HomeOpinion & AnalysisCOVID-19 jobs carnage : The numbers

COVID-19 jobs carnage : The numbers

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BY TATIRA ZWINOIRA

“THERE were unprecedented global employment losses in 2020 of 114 million,” the International Labour Organisation (ILO) reported early this year.

A new report by the Zimbabwe National Statistics Agency (Zimstat) shows that job losses locally were nearly 1,5 million last year from both the formal and informal sectors.

The statistics confirm how millions of Zimbabweans were affected by the COVID-19-induced job carnage.

According to the 2019 labour force and child labour survey report by Zimstat, almost 2,9 million people aged 15 years and over were found to be employed.

But, in a new joint 2020 survey report on ICT usage in the country by Zimstat and Postal and Telecommunication Regulatory Authority of Zimbabwe (Potraz), there were only 1 426 744 people identified as either permanent or part-time workers, a significant decline from the 2019 levels, and a worrying development for the country.

The drop is further proven in the increase in persons within the stipulated age group doing an economic activity, which rose to 8 989 981 from a 2019 comparative of 8 101 515. Zimstat defines economic activities as activities in which people are engaged in work to produce goods or provide services for pay or profit only, which covers both formal and informal sectors.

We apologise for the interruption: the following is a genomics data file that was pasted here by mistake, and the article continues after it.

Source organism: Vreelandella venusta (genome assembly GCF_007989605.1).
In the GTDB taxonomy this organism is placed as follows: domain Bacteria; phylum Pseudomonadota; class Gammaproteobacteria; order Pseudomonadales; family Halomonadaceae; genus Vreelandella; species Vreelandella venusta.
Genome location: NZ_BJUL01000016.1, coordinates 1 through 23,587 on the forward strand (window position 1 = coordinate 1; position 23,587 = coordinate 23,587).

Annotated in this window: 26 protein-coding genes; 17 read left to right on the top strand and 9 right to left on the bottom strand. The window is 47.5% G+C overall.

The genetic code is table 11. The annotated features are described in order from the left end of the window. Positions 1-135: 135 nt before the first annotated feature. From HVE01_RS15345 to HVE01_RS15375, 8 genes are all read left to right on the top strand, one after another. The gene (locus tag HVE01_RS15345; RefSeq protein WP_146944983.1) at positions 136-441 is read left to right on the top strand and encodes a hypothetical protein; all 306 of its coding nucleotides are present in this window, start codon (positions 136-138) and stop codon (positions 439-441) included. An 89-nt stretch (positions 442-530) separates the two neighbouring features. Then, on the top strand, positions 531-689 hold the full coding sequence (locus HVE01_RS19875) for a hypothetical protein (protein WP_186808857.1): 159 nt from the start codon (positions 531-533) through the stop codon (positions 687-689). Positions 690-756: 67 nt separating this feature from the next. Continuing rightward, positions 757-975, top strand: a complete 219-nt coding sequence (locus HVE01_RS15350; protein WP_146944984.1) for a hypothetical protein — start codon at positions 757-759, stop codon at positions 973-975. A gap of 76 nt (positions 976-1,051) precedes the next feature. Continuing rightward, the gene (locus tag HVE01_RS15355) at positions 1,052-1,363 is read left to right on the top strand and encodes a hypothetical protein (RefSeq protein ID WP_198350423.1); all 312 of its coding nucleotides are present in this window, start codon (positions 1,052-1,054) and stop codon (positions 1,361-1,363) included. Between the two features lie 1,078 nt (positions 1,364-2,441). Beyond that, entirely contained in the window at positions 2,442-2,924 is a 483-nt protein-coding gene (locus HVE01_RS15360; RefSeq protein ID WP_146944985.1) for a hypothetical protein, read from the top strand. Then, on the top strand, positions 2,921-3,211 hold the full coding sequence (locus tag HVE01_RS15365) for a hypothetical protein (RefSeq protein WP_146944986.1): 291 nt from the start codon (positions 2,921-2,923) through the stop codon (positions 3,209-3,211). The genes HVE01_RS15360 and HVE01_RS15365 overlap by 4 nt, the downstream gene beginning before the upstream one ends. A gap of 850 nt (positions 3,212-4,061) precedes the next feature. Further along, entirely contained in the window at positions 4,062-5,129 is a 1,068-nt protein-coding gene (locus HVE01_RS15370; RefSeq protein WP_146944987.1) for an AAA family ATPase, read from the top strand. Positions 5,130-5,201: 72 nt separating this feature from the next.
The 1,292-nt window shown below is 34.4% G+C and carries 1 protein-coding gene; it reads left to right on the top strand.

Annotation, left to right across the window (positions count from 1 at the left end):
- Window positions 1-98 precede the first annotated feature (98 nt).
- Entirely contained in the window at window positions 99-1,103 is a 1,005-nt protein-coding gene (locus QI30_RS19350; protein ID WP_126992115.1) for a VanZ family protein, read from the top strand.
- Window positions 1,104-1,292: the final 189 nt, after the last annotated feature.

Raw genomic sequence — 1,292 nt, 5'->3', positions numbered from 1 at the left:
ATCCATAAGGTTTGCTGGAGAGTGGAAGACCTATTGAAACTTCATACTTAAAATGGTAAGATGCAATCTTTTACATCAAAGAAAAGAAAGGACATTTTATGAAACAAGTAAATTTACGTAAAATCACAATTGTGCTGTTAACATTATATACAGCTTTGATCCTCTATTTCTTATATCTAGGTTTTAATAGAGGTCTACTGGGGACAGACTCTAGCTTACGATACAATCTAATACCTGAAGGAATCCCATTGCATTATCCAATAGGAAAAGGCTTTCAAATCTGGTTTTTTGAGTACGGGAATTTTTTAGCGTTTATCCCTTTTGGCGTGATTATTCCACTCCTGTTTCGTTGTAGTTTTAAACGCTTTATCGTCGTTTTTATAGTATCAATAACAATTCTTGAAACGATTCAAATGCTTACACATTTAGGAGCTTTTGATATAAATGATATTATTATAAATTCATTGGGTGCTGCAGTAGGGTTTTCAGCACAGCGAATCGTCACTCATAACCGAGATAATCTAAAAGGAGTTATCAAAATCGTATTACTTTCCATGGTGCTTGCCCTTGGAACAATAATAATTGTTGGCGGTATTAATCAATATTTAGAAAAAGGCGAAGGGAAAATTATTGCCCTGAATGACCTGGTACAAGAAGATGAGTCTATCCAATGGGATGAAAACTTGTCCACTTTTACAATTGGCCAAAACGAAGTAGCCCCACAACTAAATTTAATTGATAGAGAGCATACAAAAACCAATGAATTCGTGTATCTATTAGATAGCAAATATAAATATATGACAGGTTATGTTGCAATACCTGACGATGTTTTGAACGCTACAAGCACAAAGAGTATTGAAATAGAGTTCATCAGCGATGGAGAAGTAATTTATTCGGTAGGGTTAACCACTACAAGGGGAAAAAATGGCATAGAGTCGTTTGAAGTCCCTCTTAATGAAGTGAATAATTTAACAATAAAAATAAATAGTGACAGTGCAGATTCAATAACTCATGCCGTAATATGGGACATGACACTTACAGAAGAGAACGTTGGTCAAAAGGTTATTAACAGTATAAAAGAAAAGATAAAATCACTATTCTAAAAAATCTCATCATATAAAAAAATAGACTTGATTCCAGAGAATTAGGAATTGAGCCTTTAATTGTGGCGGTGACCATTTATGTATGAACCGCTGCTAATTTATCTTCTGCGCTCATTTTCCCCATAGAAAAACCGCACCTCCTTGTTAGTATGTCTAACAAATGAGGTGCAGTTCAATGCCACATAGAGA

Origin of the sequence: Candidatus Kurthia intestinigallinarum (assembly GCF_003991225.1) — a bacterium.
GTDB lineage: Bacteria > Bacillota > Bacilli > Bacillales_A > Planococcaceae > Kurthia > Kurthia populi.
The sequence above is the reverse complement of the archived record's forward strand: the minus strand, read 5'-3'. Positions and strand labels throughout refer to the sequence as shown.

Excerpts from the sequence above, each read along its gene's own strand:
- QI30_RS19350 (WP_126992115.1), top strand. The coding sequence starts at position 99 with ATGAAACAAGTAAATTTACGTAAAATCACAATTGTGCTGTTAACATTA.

The joint report is titled ‘2020 Information and Communication Technology (ICT) Access By Households and Use By Individuals Survey Report.’

“(According to) details of individuals 15 years and above…highest proportions of 29,5% for the male population and 37,8% for the female population, indicated that they were own account workers in agriculture who produced mainly for subsistence,” part of the report read.

“Countrywide, 33,6% of individuals (aged) 15 years and above were subsistence own account workers in agriculture. The female category also recorded 17% of its population aged 15+ as homemakers, compared to 2,3% which was reported in the male category for the same age reference.”

In the report, 1, 4 million were recorded as being employed from the total number of economically active persons.

Another 1,2 million were own account workers (people working for themselves), while 165 330 were contributing family workers.

The report said  421 213 were uncategorised.

Lastly, 909 649 were recorded as homemakers with 334 646 being retired or too sick or old to be engaging in any form of economic activity.

“When asked the main kind of economic activity in which establishments they work for are engaged in, close to a third (26,2%) of the individuals aged 15 years and above indicated that they worked for institutions mainly involved in wholesale and retail trades; repair of motor vehicles and motor cycles sector,” the report read.

It is a worrying development, because almost all of these sectors are in the service economy of which productive sectors are not being utilised to their maximum potential.

Most foreign currency-generating exports are derived from manufacturing sector operations.

“Just above a fifth (21,8%), of the surveyed people said they worked for establishments mainly engaged in agriculture, forestry and fishing.